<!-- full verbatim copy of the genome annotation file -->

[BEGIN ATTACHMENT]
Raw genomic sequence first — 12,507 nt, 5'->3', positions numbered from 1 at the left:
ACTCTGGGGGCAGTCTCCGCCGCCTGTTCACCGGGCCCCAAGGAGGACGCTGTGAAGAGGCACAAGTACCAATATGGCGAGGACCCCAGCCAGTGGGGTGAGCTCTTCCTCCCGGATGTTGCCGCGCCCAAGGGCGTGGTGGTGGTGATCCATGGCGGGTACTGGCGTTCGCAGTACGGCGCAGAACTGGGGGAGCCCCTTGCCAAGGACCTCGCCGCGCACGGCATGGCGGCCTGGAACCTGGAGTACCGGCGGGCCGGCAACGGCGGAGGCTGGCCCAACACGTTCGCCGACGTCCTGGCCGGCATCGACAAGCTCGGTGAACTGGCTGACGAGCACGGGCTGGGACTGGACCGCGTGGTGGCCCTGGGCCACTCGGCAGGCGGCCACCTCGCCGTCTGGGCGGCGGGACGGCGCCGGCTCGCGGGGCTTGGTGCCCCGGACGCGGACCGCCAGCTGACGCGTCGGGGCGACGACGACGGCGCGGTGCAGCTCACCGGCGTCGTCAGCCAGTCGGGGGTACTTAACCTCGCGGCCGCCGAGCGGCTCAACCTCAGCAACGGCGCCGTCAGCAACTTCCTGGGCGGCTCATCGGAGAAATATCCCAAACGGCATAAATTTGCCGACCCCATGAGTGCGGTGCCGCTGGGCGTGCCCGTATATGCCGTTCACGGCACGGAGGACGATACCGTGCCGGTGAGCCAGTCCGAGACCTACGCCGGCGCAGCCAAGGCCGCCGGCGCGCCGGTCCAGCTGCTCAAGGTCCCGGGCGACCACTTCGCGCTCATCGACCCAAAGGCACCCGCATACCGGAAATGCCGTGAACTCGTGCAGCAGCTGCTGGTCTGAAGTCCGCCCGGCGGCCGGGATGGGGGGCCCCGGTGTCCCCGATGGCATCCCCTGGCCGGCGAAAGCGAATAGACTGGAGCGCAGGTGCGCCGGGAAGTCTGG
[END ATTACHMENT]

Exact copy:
Raw genomic sequence first — 12,507 nt, 5'->3', positions numbered from 1 at the left:
ACTCTGGGGGCAGTCTCCGCCGCCTGTTCACCGGGCCCCAAGGAGGACGCTGTGAAGAGGCACAAGTACCAATATGGCGAGGACCCCAGCCAGTGGGGTGAGCTCTTCCTCCCGGATGTTGCCGCGCCCAAGGGCGTGGTGGTGGTGATCCATGGCGGGTACTGGCGTTCGCAGTACGGCGCAGAACTGGGGGAGCCCCTTGCCAAGGACCTCGCCGCGCACGGCATGGCGGCCTGGAACCTGGAGTACCGGCGGGCCGGCAACGGCGGAGGCTGGCCCAACACGTTCGCCGACGTCCTGGCCGGCATCGACAAGCTCGGTGAACTGGCTGACGAGCACGGGCTGGGACTGGACCGCGTGGTGGCCCTGGGCCACTCGGCAGGCGGCCACCTCGCCGTCTGGGCGGCGGGACGGCGCCGGCTCGCGGGGCTTGGTGCCCCGGACGCGGACCGCCAGCTGACGCGTCGGGGCGACGACGACGGCGCGGTGCAGCTCACCGGCGTCGTCAGCCAGTCGGGGGTACTTAACCTCGCGGCCGCCGAGCGGCTCAACCTCAGCAACGGCGCCGTCAGCAACTTCCTGGGCGGCTCATCGGAGAAATATCCCAAACGGCATAAATTTGCCGACCCCATGAGTGCGGTGCCGCTGGGCGTGCCCGTATATGCCGTTCACGGCACGGAGGACGATACCGTGCCGGTGAGCCAGTCCGAGACCTACGCCGGCGCAGCCAAGGCCGCCGGCGCGCCGGTCCAGCTGCTCAAGGTCCCGGGCGACCACTTCGCGCTCATCGACCCAAAGGCACCCGCATACCGGAAATGCCGTGAACTCGTGCAGCAGCTGCTGGTCTGAAGTCCGCCCGGCGGCCGGGATGGGGGGCCCCGGTGTCCCCGATGGCATCCCCTGGCCGGCGAAAGCGAATAGACTGGAGCGCAGGTGCGCCGGGAAGTCTGG